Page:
After the bus dropped us off at the Visitor Center, it was getting late and we were exhausted from a full day of adventures, so we thought we’d take a shortcut to our car. We went the wrong way, got lost and had to cut across Cook Meadow to finally find our lot. In the meadow we saw a family of five mule deer feeding at dusk… mistake or meant to be?

Mule deer are named for their oversized ears that resemble a mule’s ears. They can be three feet tall at the shoulder and weigh anywhere between 100 and 300 pounds. Males have forked antlers.

Yosemite Village – this is worth a very quick stop, there is not much there. Honestly, we only went to the Visitor Center store, which is well stocked. But you can also check out the Yosemite Valley Chapel, Yosemite Conservation Heritage Center, gallery and museum. You’ll also find the only dining options in the park here.

Day 2 | Upper Yosemite – Tioga Pass

Total drive time: 3 hours

On our second day we took the Tioga pass through Yosemite to Bridgeport. Tioga Pass is a mountain pass north of Yosemite Valley. It was named after Tioga Mine, whose name originated in New York: Tioga is named for an Iroquois and Mohawk term meaning “where it forks.” If you’re going outside of June through October, make sure to check if the road is open, it remains closed in snow or ice conditions.

Tuolumne Grove – a forest of Giant Sequoias. This is a 2.5-mile roundtrip hike with a 400ft elevation change (down first and up on the way back). The grove itself has a couple dozen mature Giant Sequoias, including one you can walk through.

My favorite shot at Toulumne Grove… I know it’s not the big trees, but still amazing.

Siesta Lake – calling this a lake is a big stretch. Siesta Lake is more like a marshy pond, but it is beautiful and deserves a quick stop. The lake is really close to the parking lot and doesn’t require a hike. You can also hike around the lake, but the trail is usually marshy and wet.

The little Siesta Lake on Tioga Pass Road.

Olmstead Point – a viewing area off of Tioga Road, which offers a view into Tenaya Canyon. This view looks southwest into the valley, giving a view of the northern side of Half Dome, and Tenaya Lake to the east. This turnout was named in honor of famed landscape architect, Frederick Law Olmsted and his son, Frederick, Jr. Olmsted Senior was considered the father of American landscape architecture and best known for his design of New York’s Central Park. They were both involved with Yosemite.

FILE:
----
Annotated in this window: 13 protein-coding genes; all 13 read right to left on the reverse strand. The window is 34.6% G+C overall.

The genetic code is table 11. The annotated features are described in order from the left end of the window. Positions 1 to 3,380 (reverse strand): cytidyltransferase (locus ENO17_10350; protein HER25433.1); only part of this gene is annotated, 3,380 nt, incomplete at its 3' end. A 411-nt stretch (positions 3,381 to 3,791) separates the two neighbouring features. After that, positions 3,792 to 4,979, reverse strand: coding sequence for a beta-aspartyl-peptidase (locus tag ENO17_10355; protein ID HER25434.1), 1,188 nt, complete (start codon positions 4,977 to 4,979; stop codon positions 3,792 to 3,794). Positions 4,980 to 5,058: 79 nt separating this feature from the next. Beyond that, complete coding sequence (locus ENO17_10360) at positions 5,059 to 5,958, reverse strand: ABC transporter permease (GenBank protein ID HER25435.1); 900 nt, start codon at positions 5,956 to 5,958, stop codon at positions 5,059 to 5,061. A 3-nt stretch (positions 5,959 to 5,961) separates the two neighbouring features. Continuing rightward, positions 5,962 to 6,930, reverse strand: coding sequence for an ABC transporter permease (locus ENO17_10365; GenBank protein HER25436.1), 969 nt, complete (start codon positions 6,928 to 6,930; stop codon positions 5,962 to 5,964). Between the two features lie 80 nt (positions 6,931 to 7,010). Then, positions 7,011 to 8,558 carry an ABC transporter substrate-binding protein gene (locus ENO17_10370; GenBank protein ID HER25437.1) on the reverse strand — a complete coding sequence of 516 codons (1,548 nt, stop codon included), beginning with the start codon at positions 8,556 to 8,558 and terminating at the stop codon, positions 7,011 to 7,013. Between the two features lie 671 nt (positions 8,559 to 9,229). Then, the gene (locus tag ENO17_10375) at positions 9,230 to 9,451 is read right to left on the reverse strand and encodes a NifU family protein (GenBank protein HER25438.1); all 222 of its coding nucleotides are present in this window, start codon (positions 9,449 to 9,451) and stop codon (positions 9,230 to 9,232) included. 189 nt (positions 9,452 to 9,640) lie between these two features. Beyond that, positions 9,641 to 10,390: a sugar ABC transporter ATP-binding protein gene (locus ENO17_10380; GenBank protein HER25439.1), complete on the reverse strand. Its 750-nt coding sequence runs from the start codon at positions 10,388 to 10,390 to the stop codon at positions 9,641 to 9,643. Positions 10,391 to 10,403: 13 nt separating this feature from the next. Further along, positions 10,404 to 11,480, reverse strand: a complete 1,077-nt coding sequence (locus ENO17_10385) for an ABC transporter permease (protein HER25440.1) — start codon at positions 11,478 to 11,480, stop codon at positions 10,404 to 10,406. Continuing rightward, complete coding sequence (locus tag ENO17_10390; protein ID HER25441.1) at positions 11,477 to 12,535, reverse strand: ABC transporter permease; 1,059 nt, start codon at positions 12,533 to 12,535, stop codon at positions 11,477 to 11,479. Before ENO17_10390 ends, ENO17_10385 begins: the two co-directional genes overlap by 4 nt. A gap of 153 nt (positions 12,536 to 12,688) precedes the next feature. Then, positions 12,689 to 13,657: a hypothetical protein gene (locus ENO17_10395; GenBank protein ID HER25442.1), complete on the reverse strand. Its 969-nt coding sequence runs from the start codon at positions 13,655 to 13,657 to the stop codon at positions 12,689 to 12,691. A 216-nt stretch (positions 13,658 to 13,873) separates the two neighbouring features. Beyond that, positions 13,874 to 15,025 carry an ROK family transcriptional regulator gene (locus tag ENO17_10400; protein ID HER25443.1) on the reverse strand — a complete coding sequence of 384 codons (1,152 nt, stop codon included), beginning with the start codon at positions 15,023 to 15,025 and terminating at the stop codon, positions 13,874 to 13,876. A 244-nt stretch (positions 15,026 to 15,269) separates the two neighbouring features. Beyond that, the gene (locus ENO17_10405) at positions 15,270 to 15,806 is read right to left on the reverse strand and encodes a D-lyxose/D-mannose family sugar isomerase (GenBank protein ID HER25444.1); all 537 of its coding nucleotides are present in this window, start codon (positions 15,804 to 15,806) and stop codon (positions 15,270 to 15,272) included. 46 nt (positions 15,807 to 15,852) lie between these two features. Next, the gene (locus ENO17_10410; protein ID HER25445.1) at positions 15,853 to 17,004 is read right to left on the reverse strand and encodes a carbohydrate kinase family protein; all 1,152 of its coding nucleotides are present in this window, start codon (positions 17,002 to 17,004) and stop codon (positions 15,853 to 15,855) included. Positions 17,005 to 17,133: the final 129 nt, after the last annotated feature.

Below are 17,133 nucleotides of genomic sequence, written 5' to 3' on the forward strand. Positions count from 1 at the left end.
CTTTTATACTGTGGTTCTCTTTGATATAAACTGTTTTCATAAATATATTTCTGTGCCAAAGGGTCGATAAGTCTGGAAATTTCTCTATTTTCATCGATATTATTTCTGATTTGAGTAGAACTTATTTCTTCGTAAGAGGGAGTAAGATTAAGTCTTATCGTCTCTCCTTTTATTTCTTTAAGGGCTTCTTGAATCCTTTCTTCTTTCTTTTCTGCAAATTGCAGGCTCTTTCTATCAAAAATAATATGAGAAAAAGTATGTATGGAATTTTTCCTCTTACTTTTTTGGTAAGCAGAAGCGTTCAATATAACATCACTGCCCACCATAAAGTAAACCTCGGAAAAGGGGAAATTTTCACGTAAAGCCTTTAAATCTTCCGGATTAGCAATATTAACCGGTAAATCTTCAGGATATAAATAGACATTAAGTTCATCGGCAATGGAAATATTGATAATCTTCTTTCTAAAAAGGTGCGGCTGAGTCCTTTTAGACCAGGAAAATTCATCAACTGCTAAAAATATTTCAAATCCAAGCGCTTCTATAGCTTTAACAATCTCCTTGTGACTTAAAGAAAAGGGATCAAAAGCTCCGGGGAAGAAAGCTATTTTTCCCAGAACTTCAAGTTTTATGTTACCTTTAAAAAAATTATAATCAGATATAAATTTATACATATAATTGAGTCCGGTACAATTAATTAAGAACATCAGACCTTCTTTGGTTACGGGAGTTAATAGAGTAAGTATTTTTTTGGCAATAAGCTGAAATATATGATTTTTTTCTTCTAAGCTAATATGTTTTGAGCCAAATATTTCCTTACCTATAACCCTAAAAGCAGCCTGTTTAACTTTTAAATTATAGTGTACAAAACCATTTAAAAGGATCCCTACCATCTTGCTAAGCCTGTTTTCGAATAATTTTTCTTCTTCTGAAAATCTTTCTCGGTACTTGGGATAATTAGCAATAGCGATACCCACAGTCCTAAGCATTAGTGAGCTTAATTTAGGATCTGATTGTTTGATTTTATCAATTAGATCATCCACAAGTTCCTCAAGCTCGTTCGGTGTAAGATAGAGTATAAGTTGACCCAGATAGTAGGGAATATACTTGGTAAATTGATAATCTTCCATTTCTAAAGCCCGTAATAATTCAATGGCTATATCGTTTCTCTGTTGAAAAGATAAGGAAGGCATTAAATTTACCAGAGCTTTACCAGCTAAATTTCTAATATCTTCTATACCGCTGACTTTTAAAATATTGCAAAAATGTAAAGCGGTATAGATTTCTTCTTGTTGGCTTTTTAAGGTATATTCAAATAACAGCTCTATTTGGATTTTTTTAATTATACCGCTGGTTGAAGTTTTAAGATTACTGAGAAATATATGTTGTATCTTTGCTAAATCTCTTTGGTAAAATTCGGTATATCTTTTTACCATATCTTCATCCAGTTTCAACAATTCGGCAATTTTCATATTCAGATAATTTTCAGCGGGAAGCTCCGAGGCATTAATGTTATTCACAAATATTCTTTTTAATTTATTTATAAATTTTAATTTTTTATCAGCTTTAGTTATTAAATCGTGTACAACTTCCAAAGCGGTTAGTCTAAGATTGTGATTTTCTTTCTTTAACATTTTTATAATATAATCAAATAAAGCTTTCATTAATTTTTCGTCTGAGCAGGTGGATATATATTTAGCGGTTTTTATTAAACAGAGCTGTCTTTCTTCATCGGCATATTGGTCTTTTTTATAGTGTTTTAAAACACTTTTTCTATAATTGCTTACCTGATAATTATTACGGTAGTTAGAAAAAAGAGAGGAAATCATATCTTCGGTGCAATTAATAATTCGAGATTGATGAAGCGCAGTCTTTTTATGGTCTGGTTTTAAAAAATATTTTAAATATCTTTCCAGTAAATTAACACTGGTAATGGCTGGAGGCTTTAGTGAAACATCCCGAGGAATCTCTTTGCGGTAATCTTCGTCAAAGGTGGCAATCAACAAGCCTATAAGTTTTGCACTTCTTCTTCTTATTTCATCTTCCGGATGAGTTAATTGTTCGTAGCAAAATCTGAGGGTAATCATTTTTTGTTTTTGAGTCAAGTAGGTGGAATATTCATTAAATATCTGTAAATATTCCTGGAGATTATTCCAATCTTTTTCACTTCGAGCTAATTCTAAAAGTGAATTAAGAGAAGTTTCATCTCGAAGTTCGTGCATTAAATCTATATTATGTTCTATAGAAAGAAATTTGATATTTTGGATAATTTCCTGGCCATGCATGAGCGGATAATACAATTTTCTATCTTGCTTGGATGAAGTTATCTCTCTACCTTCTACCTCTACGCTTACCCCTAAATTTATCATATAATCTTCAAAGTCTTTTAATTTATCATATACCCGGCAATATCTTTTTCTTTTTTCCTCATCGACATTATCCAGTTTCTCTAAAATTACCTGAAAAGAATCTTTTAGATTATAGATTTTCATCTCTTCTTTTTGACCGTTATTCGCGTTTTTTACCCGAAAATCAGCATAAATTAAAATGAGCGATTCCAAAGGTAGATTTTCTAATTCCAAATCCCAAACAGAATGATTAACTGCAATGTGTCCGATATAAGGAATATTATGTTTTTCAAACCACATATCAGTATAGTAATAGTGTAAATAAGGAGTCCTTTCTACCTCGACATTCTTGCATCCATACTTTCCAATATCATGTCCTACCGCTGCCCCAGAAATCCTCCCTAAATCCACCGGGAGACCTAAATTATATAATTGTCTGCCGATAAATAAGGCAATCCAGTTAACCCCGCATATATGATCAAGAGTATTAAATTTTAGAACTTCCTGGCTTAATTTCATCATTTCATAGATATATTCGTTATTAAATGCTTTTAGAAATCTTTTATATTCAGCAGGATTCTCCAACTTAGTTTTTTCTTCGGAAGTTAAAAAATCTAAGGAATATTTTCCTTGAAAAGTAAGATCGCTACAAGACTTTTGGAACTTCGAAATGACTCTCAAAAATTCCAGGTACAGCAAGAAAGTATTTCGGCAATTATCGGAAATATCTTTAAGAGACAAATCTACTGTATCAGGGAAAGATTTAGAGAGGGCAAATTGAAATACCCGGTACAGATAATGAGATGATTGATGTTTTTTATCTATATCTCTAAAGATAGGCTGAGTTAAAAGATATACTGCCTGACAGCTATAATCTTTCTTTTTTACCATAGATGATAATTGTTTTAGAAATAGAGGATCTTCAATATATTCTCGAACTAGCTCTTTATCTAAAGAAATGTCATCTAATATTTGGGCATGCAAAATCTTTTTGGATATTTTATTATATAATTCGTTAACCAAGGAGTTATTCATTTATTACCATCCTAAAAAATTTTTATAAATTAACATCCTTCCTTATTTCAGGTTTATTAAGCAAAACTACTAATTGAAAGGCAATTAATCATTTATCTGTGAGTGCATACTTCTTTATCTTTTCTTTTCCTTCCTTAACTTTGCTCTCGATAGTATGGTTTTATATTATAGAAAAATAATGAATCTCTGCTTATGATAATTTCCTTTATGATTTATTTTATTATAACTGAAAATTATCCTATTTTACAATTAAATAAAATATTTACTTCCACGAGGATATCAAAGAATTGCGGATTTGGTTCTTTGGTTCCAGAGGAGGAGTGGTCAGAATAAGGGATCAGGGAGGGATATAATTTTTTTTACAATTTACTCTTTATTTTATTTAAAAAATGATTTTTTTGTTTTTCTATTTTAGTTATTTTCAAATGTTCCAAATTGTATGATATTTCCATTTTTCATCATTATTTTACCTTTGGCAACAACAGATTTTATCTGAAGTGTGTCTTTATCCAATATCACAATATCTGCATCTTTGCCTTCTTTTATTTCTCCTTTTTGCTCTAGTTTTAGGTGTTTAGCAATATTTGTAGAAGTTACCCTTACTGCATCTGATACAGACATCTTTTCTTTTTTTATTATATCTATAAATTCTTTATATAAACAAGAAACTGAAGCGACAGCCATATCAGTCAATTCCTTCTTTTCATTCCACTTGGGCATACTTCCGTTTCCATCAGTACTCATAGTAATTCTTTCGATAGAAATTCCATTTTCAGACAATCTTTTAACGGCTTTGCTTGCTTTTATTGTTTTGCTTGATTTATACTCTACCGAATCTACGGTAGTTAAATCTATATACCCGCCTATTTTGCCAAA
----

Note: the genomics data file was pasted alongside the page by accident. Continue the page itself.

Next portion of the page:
Growing twisted and gnarled out of cracks in rocks, Sierra junipers have red ribbon-like bark and overlapping scales for leaves. Their blue, berry-like cones have a pungent gin-like smell.

Tenaya Lake –we stopped by Tenaya Lake and found a great little spot for a picnic. In the summer time you can go kayaking, boating, swimming or sunbathing. Tenaya Lake is located in the alpine region of the park at a surface elevation of 8,150 feet.

We did a picnic lunch on the shores of Tenaya Lake.

Tuolumne Meadows hike – this is an easy flat route 2-mile hike at 8,600-ft elevation that leads to Toulumne River, Parsons Lodge and Soda Springs. It’s one of the largest high-elevation meadows in the Sierra Nevadas.

Hiking through Tuolumne Meadows.

Soda Springs – “Soda Springs are cool, the water tastes great, I drink it all the time.” words from the Park Ranger. So, we went… There is no way we would ever drink this water – it’s orange and full of rust. Also, calling this springs is very generous, it’s more like puddles of rusty carbonated water. And yes, we pretended to drink for pics. You’ll find Soda Springs as you hike through Tuolumne Meadow.

Soda Streams are more like rusty soda bubbles.

Elery Lake – about two miles from the park exist Elery Lake was our last stop in the mountains. Note the snow still present pretty close to us – this was in August.

There is still snow on the rocks around the lake, it was end of July.

Mono Lake – nestled at the edge of the snowy Sierra Nevada mountains, Mono Lake is an ancient saline lake that covers over 70 square miles and supports a unique ecosystem. The lake has no fish; instead it is home to trillions of brine shrimp and alkali flies. Along the lakeshore, scenic limestone formations known as tufa towers rise from the water’s surface. When driving from Yosemite, there are some great viewing points along the road, but to see tufa, go to South Tufa Trail.  At sunrise and sunset, when the sky and tufa light up in shades of orange and the lake reflects it all.

View of Lake Mono.

Bridgeport – we stayed the night in a small California town of Bridgeport. It’s a cute little gold rush town, not much to do there, but it’s quaint. We had dinner at the Bridgeport Inn, built in 1877 for Hiram Leavitt. We stayed in Bridgeport for two nights and ventured out to Mammoth on the second day.